“This is no ordinary book,” wrote Geoffrey Parker in the American Historical Review of December 1985, reviewing Cross-cultural Trade in World History, published by Cambridge University Press in 1984. This was no ordinary historian, one might write with equal justification, of the book’s author, long-time member and president (in 1983) of the AHA, Philip D. Curtin, who died yesterday, June 4, 2009, in Kennett Square, Pennsylvania, at the age of 87.
Born in Philadelphia in 1922, Philip Curtin grew up in West Virginia. He received his early collegiate education at Swarthmore College, graduating with a degree in history in 1948, after three years of service in the Merchant Marine. He had already fallen in love with history and decided to make it a lifelong commitment, it seems, since he joined the AHA the same year, even before he went on to Harvard University for his PhD, which he received in 1953 for his dissertation, “Revolution and Decline in Jamaica, 1830–1865.”
Curtin started his long teaching career as an assistant professor back at Swarthmore College. He then moved to the University of Wisconsin at Madison. Here he teamed up with colleague Jan Vansina to help launch and develop the hitherto neglected field of African history, and started a department of African languages and literature (the first such department in the United States). With a series of pathbreaking publications such as The Atlantic Slave Trade: A Census, which raised new questions even as it set new standards for accurate cliometrics of a complex past, The World and the West: The European Challenge and the Overseas Response in the Age of Empire, The Rise and Fall of the Plantation Complex: Essays in Atlantic History, and The Image of Africa: British Ideas and Action, 1780–1850 (which received the AHA’s Schuyler Prize), Curtin made himself a name as a brilliant historian who broke away from the dominant Eurocentric models of historiography of other continents to create a critical and pioneering body of scholarship on Africa, the Atlantic world, the British empire, and comparative history. As if responding to the tug of the Atlantic (and perhaps a love of the sea rooted in his tenure with the Merchant Marines) reflected in his works, Curtin moved to the Johns Hopkins University in Baltimore in 1975, where he became the Herbert Baxter Adams Professor of History.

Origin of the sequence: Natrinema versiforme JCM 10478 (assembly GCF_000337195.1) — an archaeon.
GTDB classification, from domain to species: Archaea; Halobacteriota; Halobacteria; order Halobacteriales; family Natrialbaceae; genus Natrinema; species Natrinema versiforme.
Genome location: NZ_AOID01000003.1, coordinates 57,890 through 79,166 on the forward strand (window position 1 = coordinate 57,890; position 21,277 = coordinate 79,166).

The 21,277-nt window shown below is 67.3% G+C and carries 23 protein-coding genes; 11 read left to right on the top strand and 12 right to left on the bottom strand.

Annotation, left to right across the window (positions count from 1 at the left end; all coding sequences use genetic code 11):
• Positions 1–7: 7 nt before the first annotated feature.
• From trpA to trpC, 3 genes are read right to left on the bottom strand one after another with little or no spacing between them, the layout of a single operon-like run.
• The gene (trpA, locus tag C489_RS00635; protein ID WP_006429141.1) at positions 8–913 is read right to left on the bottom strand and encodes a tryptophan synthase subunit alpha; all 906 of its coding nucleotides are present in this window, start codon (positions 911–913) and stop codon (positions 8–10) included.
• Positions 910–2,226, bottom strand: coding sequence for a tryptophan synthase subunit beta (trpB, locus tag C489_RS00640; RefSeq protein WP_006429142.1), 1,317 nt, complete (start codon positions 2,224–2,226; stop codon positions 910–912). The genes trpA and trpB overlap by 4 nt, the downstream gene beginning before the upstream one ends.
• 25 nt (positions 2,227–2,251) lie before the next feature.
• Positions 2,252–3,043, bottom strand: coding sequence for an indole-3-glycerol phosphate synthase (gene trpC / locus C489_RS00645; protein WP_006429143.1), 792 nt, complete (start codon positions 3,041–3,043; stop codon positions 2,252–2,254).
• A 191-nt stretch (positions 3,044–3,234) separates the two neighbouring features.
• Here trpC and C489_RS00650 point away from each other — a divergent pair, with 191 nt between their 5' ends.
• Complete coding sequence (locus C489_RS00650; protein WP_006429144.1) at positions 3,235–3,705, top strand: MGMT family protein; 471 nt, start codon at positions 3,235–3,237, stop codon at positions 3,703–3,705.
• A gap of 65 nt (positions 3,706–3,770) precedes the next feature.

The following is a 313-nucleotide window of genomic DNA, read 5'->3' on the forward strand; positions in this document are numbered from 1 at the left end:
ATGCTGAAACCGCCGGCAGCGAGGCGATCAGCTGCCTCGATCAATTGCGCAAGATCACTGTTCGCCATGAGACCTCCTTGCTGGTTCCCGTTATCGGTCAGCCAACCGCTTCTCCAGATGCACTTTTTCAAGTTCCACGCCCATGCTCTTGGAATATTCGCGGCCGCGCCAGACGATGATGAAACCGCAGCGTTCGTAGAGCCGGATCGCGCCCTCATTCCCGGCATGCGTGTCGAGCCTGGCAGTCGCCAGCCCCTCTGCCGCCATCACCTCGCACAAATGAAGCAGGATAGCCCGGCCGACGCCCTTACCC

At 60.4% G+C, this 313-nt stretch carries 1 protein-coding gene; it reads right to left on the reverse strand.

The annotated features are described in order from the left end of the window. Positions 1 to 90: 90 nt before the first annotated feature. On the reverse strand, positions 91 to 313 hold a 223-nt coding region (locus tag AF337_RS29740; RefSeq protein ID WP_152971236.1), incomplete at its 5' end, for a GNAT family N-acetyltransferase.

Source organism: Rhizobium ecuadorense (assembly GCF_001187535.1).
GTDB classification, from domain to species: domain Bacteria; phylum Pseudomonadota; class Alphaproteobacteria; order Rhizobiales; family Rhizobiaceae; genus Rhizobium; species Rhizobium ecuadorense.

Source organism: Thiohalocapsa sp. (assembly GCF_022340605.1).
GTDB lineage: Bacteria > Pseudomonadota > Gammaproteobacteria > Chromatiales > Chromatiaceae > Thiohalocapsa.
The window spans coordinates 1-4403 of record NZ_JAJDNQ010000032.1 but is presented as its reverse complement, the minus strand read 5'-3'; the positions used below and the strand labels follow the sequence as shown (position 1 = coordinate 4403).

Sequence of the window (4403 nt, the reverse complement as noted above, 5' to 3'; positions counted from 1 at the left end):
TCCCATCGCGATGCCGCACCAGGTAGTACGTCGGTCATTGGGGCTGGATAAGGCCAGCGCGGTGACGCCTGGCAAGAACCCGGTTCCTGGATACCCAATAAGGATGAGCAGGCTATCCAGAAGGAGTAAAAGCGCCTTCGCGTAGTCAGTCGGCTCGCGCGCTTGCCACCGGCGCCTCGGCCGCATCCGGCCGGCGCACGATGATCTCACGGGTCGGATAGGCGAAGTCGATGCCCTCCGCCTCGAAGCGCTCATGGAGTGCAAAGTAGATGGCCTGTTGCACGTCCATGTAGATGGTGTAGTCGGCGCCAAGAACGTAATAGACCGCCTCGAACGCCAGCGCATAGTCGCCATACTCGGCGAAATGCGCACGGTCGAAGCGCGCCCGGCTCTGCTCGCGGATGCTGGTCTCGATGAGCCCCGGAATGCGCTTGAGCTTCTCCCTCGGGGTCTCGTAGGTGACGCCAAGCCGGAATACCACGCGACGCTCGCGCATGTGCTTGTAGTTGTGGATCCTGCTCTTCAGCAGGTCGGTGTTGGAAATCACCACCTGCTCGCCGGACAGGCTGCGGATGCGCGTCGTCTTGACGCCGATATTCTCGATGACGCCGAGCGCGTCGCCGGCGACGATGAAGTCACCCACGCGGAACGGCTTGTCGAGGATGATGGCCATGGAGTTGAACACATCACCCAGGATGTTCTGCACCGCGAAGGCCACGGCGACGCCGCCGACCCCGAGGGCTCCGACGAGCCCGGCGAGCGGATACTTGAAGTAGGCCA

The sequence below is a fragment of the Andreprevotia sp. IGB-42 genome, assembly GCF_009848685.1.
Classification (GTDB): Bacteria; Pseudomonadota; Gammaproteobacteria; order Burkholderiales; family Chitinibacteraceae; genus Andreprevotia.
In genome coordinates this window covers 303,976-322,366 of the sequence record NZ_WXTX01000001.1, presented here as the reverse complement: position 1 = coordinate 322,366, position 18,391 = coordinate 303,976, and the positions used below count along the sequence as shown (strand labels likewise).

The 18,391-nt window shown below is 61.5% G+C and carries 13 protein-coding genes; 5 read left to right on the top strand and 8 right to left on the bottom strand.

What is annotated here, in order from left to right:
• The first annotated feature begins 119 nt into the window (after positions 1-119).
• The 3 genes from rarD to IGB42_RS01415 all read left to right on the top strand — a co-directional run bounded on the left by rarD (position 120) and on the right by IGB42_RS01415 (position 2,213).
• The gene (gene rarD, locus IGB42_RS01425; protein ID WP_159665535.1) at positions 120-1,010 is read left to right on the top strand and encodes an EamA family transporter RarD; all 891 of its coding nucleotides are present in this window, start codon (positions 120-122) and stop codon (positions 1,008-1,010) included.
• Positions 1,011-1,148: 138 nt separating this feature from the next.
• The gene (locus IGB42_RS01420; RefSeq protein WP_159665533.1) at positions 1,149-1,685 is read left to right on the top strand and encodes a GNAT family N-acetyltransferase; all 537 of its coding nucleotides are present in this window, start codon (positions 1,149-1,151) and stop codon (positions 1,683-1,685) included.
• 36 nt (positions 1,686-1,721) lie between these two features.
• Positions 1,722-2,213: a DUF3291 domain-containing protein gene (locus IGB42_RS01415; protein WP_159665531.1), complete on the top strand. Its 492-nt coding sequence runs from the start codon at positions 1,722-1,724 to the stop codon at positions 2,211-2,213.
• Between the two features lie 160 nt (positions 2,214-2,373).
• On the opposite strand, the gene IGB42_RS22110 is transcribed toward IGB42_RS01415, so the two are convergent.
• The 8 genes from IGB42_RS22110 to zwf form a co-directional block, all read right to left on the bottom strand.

Curtin, it has been said, wore his scholarly distinctions—the Guggenheim and MacArthur Fellowships, the fellowship of the National Academy of Arts and Sciences, among others—and the sheer magnitude of his scholarship, lightly and unostentatiously. Yet he insisted that his numerous graduate students meet the same high standards that he set for himself.
“The discipline of history has broadened enormously in the postwar decades, but historians have not,” Philip Curtin declared in his presidential address to the AHA, lamenting the increasingly narrow specializations of too many historians who thus remained ignorant of developments in fields outside their own. He himself was an exception, almost singlehandedly (but along with his many students, surely) defying the trend toward ever-narrowing subspecializations for more than 50 years. From intellectual history to the history of pandemics, from imperialism in India to the ecological history of the Chesapeake Bay, Curtin roamed across space, time, and specializations in a time-machine of his own invention.
It is telling that he begins his recently published autobiographical work, On the Fringes of History: A Memoir (Ohio University Press, 2005), “Being a West Virginian is a little different from being a Californian or a New Yorker,” and then, unable to repress the cliometrician in him, adds, “Part of the difference is quantitative.”
This report is based on material drawn from the Johns Hopkins University’s Gazette Online of May 4, 1998, an unsigned biography of Philip Curtin distributed at the December 1983 annual meeting, and the AHA’s membership records.